Edition cover

  • ISBN10: 0099471477
  • ISBN13: 9780099471479
  • Paperback
  • 398 pages
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Dreaming to Some Purpose
by Colin Wilson

Reviewed by marka

Rating: 4 out of 5

  • Posted 14 years ago
  • Viewed 1596 times, 0 comments
  • Average user rating: (4/5)

An Alternative to Suicide

Colin Wilson became an overnight sensation one morning in May 1956. This in itself is unremarkable, particularly as he has rarely let a year elapse without reminding us. What remains extraordinary, half a century later, is the utterly non-commercial nature of the book that made him: a repetitious, allusory thesis on the philosophical 'Outsider.'

Now, his autobiography reveals how much he – the writer – in truth deserved it. The simply wrought sketch of a suburban childhood in pre-War Leicester is the modest, workaday background to a boy who harboured an enormous capacity for self-belief. The one hopeful trait too often sapped and discarded from the guilt of being born into the working class of the 1930s’. To his credit, young Wilson’s was so great it survived an inevitable, seemingly endless purgatory of dead end manual labouring. His one route out was to write his way out, but only after a misguided detour contemplating suicide. What saved him – according to Dreaming to Some Purpose – was a burgeoning optimism; one he found he could virtually switch on or off at will. The enigma of the mind would prove a lucrative power source he’d harness, explore and utilise for the rest of his writing career.

Post-War, he takes us through various compromising bids to conform. From working the land, to marrying Mary - his first wife - while strenuously avoiding the shackles of fatherhood. Still restless for independent thought, his first visit to France, not offering the romantically pure Leftist diversion he’d hoped, proved revelatory in a very different way. Standing upon the Avenue de Chatillon gave him what he calls his first ‘Peak Experience’: an out-of-body feeling of delight affording a perceived problem to be diminished to nothing. Perhaps inadvertently, he’d discovered the unique and half-hidden power of the brain’s right hemisphere at that moment. It was a decisive turning point. So empowered, he returned to England to became a full-time outsider; no longer as a romantic delusion, but a full-time way of life. Beginning his first novel – Ritual in the Dark – he also embarks upon The Outsider itself, inspired by his voracious appetite for Western and Middle European Philosophy and the newfound joys of research in the British Museum.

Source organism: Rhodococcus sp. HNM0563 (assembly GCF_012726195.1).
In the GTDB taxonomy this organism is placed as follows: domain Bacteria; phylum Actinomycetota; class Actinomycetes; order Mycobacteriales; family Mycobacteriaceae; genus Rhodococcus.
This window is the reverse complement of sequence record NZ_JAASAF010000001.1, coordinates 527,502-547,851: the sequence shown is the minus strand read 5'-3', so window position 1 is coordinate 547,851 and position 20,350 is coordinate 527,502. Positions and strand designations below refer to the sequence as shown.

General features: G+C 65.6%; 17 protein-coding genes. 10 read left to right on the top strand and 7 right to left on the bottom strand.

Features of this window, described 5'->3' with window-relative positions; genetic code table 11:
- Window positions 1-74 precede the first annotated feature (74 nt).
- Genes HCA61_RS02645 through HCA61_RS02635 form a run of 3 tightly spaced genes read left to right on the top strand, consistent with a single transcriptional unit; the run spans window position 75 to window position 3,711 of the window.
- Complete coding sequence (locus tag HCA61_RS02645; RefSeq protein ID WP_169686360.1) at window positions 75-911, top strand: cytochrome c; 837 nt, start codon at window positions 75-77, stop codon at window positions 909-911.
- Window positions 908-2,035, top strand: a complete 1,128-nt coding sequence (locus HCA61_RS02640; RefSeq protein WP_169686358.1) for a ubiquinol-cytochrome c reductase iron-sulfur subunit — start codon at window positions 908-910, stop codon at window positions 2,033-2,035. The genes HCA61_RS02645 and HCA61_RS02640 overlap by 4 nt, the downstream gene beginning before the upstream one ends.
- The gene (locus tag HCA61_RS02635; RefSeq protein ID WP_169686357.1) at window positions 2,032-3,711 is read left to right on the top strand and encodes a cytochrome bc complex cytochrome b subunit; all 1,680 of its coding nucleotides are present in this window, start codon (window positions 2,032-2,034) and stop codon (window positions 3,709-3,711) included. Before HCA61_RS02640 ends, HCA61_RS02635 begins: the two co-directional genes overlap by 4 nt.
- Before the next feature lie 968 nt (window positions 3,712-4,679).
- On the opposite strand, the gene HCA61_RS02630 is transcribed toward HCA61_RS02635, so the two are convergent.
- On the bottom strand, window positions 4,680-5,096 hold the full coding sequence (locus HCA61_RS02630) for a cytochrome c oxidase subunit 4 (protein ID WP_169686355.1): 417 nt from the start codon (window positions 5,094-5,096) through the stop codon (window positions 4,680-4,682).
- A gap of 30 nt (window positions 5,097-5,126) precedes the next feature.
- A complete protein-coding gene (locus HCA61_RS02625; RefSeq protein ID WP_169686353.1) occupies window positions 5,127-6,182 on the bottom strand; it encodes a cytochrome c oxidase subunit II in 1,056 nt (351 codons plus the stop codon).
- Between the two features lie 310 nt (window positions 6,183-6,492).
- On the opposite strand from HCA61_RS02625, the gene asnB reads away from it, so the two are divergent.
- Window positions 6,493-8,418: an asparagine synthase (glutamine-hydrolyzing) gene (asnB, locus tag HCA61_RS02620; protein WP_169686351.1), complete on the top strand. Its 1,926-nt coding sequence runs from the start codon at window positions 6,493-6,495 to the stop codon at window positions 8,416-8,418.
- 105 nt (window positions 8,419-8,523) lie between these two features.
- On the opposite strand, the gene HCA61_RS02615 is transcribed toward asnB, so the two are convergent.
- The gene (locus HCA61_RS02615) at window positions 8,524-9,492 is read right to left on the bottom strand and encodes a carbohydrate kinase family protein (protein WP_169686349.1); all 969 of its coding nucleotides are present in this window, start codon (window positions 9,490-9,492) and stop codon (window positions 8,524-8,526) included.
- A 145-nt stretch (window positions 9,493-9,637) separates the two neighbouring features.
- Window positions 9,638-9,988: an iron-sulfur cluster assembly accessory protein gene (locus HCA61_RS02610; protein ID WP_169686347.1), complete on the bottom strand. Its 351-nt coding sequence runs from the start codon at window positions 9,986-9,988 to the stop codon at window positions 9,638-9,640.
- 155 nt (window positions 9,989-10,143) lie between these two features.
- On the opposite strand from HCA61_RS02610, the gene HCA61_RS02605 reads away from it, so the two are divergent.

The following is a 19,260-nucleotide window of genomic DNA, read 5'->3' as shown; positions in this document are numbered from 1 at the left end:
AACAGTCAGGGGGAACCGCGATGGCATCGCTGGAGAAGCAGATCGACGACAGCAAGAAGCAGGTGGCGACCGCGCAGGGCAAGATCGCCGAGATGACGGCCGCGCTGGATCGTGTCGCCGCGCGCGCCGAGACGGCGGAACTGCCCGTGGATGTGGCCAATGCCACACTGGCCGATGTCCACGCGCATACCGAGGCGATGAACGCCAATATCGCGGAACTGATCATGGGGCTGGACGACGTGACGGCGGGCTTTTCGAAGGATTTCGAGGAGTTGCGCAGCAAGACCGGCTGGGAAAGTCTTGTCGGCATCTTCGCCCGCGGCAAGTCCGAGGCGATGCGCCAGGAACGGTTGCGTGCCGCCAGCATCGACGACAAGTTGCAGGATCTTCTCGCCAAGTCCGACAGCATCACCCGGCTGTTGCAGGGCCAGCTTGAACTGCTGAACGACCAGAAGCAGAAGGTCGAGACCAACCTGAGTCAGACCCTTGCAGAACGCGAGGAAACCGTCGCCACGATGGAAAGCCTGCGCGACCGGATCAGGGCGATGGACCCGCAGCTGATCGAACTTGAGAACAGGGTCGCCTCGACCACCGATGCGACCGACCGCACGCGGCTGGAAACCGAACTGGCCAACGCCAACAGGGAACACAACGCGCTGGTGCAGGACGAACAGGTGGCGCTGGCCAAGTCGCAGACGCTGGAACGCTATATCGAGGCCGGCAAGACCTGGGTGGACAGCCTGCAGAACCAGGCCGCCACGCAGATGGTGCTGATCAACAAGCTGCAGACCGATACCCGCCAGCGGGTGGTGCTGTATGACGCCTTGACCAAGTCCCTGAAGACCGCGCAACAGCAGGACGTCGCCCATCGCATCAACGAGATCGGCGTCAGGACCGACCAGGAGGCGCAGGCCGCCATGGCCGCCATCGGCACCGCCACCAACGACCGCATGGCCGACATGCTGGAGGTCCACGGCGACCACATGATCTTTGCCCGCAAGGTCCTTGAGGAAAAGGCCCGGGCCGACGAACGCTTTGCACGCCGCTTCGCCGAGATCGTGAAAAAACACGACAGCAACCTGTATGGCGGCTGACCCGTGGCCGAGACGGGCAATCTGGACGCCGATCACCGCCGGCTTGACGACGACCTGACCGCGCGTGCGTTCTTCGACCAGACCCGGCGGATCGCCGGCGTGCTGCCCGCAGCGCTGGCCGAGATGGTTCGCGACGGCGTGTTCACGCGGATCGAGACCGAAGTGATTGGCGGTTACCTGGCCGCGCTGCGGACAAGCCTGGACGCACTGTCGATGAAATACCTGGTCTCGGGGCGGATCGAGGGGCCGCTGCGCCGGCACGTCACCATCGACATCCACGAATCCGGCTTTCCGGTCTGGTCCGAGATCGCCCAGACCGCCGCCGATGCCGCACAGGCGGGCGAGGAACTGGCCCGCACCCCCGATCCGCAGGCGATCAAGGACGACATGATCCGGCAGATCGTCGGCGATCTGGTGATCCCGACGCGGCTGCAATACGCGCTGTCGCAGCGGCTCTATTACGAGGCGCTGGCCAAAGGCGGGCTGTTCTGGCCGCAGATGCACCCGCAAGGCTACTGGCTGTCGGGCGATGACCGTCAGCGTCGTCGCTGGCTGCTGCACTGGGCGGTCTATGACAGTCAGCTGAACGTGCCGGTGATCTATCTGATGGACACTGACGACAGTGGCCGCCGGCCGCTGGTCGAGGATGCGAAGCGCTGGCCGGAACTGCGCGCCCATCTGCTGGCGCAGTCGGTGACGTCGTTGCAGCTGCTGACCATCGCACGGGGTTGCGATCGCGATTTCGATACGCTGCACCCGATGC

Wilson’s self-belief is fired again to its next level; first as an anarchist proclaiming from Speakers Corner; next via a second trip to France to a job for The Paris Review and the chance to immerse himself in the burgeoning nouvelle vague. When this falls through, he finds himself too penniless to live there as intended. With newfound writer friends, Bill Hopkins and Christopher Logue, they return to London intent on being published. For Wilson, the aged denizen of The British Museum’s Reading Room, novelist Angus Wilson, becomes the catalyst, offering to proof read Ritual.

The subsequent publication of The Outsider (1956) made Colin Wilson’s name but – as the book shows – swiftly disillusioned him in the fallout connected with fame; the literati snobbery, internecine bickering, speculation, and backlash, seemingly no part of his expectation. He withdrew from the media spotlight as best he could a couple of years later, to Cornwall, where he’s remained ever since.

Wilson’s story is certainly a cautionary tale for any wannabe author. In its own terms it is one of undoubted success; how branching out alone and sticking to what you believe can ultimately bear fruit. Yet, even today, after fifty years and over one-hundred-and-twenty published titles to his name, Dreaming reveals how Wilson still keeps himself, his second wife Joy, their modest Cornish cottage and bank account in the black, through continuous writing. Hardly fair on someone still so productive aged 76. The true writer is a slave to his craft. Then, if oblivion is the only alternative, that is no alternative at all.

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